Farahat, Ayman and Francine Chen. 2004. "The generalized web surfer." In Proceedings of RIAO. pages 366–379. [pdf]

Gruhl, Daniel, R. Guha, David Liben-Nowell, and Andrew Tomkins. 2004. "Information diffusion through Blogspace." WWW 2004. pages 491–501. [pdf]

Hatzivassiloglou, Vasileios. and Kathleen R. McKeown. 1997. "Predicting the semantic orientation of adjectives." In Proceedings of the 35th Annual Meeting of the ACL. 1997, 174–181. [pdf]

Lin, Dekang. 1998. "Automatic retrieval and clustering of similar words." In Proceedings of COLING/ACL '98, pages 768–774, Montreal, Canada, August. [pdf]

Maedche, Alexander and Steffen Staab. "Discovering conceptual relations from text." In W.Horn (ed.), ECAI 2000. Proceedings of the 14th European Conference on Artificial Intelligence, Berlin, August 21–25. [pdf]

Mullen, Tony and Nigel Collier. 2004. "Sentiment analysis using support vector machines with diverse information sources." In Proceedings of EMNLP 2004. [pdf]

Nakov, Preslav I., Ariel S. Schwartz, and Marti A. Hearst. 2004. "Citances: Citation sentences for semantic analysis of bioscience text." In Proceedings of the SIGIR'04 Workshop on Search and Discovery in Bioinformatics. [pdf]

Pang, Bo, Lillian Lee, and Shivakumar Vaithyanathan. 2002. "Thumbs up? Sentiment classification using machine learning techniques." In Proceedings of EMNLP 2002 79–86. [pdf]

Pang, Bo and Lillian Lee. 2004. "A sentimental education: Sentiment analysis using subjectivity summarization based on minimum cuts. In Proceedings of the 42nd ACL. 271–278. [pdf]

Parekh, Viral, Jack P. Gwo, and Tim Finin. 2004. "Mining domain specific texts and glossaries to evaluate and enrich domain ontologies." In Proceedings of the 2004 International Conference on Information and Knowledge Engineering, Las Vegas, June 21–24. [pdf]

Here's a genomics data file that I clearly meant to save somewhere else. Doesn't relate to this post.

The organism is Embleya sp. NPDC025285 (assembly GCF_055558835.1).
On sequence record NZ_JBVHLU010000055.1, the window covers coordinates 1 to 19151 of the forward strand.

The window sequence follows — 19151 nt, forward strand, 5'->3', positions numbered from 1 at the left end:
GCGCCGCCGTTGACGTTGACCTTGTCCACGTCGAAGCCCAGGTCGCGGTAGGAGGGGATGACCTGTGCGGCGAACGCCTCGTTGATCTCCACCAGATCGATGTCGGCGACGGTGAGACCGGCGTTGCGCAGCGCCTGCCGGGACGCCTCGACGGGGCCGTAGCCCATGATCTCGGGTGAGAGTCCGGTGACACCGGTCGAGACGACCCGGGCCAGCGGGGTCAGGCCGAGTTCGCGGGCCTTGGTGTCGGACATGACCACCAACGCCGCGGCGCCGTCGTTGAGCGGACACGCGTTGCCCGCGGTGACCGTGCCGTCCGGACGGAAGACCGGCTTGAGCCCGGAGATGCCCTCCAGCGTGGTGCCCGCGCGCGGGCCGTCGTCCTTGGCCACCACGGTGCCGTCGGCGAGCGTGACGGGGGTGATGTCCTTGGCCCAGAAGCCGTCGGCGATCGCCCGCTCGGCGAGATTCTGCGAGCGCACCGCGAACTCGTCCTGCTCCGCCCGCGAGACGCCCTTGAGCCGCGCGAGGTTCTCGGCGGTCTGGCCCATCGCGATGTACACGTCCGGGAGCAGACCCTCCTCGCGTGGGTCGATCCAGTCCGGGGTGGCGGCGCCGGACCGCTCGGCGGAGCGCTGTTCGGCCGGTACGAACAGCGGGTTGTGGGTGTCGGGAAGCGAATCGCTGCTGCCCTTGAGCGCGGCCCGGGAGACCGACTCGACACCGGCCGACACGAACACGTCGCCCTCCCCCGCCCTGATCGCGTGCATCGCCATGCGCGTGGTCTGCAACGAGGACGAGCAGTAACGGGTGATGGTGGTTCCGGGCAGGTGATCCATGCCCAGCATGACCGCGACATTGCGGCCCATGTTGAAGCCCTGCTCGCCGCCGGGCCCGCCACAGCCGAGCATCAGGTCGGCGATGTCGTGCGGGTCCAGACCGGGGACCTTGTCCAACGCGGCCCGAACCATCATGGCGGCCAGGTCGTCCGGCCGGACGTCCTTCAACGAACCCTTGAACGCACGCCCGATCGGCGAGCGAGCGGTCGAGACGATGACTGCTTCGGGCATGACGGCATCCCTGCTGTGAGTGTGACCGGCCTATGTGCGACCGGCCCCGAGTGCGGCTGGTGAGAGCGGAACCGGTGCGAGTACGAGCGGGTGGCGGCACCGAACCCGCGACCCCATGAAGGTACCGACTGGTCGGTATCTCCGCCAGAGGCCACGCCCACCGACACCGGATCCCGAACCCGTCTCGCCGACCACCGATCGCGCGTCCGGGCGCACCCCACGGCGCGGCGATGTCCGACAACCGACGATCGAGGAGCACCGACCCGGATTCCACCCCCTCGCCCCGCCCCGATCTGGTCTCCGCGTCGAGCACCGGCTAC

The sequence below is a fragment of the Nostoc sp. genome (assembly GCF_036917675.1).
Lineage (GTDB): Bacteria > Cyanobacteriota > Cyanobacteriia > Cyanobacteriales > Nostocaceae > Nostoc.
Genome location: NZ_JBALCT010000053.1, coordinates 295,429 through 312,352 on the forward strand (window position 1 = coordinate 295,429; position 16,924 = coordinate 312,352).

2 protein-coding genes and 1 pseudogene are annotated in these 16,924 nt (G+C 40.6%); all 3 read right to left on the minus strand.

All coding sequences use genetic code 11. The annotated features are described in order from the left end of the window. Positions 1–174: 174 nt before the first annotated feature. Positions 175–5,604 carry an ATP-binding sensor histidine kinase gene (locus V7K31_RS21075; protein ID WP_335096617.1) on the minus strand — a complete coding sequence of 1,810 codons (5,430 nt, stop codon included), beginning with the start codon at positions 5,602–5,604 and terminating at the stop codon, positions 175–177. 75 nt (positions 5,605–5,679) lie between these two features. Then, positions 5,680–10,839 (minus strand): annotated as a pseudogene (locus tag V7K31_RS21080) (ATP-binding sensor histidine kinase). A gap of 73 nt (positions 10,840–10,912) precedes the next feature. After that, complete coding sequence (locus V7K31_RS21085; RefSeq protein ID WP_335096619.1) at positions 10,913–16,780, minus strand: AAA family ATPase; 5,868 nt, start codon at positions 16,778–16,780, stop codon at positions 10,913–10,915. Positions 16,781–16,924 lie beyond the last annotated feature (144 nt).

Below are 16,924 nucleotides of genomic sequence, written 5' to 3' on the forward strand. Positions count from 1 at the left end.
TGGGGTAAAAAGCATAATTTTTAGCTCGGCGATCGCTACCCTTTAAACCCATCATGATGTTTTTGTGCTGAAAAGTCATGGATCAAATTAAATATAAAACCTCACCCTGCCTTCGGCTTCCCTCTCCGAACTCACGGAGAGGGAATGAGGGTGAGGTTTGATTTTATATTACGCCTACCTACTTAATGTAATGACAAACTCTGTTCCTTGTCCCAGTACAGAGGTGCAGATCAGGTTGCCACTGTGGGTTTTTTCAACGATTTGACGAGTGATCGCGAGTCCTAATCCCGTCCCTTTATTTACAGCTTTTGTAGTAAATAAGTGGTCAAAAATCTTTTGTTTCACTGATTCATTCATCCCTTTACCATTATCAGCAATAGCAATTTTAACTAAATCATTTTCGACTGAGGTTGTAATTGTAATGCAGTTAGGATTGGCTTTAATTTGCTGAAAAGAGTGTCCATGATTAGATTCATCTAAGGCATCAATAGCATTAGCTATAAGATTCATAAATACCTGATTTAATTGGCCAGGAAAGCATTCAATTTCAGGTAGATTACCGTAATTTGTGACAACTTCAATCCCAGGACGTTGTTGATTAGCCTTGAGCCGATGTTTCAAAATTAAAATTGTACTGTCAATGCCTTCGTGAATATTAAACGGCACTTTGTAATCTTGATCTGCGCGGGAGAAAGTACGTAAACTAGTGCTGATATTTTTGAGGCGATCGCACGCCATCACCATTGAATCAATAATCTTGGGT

Richardson, Matthew and Pedro Domingos. 2002. "Mining knowledge-sharing sites for viral marketing." In Proceedings of the Eighth International Conference on Knowledge Discovery and Data Mining. pages 61–70. [pdf]

Riloff, Ellen and Janyce Wiebe. 2003. "Learning extraction patterns for subjective expressions." In Proceedings of EMNLP 2003. 105–112. [pdf]

Rosario, Barbara and Marti A. Hearst. 2004. "Classifying semantic relations in bioscience text." In Proceedings of the ACL 2004. [pdf]

Rosario, Barbara, Marti A. Hearst, and Charles Fillmore. 2002. "The descent of hierarchy, and selection in relational semantics." In Proceedings 40th Annual Meeting of the Association for Computational Linguistics (ACL'02). [pdf]

Turney, Peter D. 2002 "Thumbs up or thumbs down? Semantic orientation applied to unsupervised classification of reviews." In Proceedings 40th Annual Meeting of the Association for Computational Linguistics (ACL'02). 417–424. [pdf]

Wilson, Theresa, Janyce Wiebe and Rebecca Hwa. 2004. "Just how mad are you? Finding strong and weak opinion clauses." In Proc. 19th National Conference on Artificial Intelligence (AAAI-2004). [pdf]


Week 1 Introduction
Chakrabarti Ch. 1, Hearst (1999) [Rob]